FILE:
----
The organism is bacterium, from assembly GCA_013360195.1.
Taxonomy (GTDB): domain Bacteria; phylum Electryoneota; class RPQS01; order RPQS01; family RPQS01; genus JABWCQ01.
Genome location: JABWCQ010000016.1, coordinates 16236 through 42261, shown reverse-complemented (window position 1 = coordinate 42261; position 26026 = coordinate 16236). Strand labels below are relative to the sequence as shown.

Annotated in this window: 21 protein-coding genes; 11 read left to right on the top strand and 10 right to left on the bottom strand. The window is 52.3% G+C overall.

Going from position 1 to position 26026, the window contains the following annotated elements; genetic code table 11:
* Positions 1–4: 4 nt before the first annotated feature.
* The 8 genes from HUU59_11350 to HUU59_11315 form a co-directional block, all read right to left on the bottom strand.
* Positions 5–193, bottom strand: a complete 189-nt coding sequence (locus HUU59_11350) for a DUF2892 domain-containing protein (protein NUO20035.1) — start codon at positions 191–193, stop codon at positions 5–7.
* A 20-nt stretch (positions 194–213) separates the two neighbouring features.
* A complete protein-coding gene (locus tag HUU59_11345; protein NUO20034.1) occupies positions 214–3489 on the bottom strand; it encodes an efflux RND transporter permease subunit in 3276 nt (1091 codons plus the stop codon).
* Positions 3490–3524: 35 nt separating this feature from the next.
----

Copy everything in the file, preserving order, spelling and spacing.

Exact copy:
The organism is bacterium, from assembly GCA_013360195.1.
Taxonomy (GTDB): domain Bacteria; phylum Electryoneota; class RPQS01; order RPQS01; family RPQS01; genus JABWCQ01.
Genome location: JABWCQ010000016.1, coordinates 16236 through 42261, shown reverse-complemented (window position 1 = coordinate 42261; position 26026 = coordinate 16236). Strand labels below are relative to the sequence as shown.

Annotated in this window: 21 protein-coding genes; 11 read left to right on the top strand and 10 right to left on the bottom strand. The window is 52.3% G+C overall.

Going from position 1 to position 26026, the window contains the following annotated elements; genetic code table 11:
* Positions 1–4: 4 nt before the first annotated feature.
* The 8 genes from HUU59_11350 to HUU59_11315 form a co-directional block, all read right to left on the bottom strand.
* Positions 5–193, bottom strand: a complete 189-nt coding sequence (locus HUU59_11350) for a DUF2892 domain-containing protein (protein NUO20035.1) — start codon at positions 191–193, stop codon at positions 5–7.
* A 20-nt stretch (positions 194–213) separates the two neighbouring features.
* A complete protein-coding gene (locus tag HUU59_11345; protein NUO20034.1) occupies positions 214–3489 on the bottom strand; it encodes an efflux RND transporter permease subunit in 3276 nt (1091 codons plus the stop codon).
* Positions 3490–3524: 35 nt separating this feature from the next.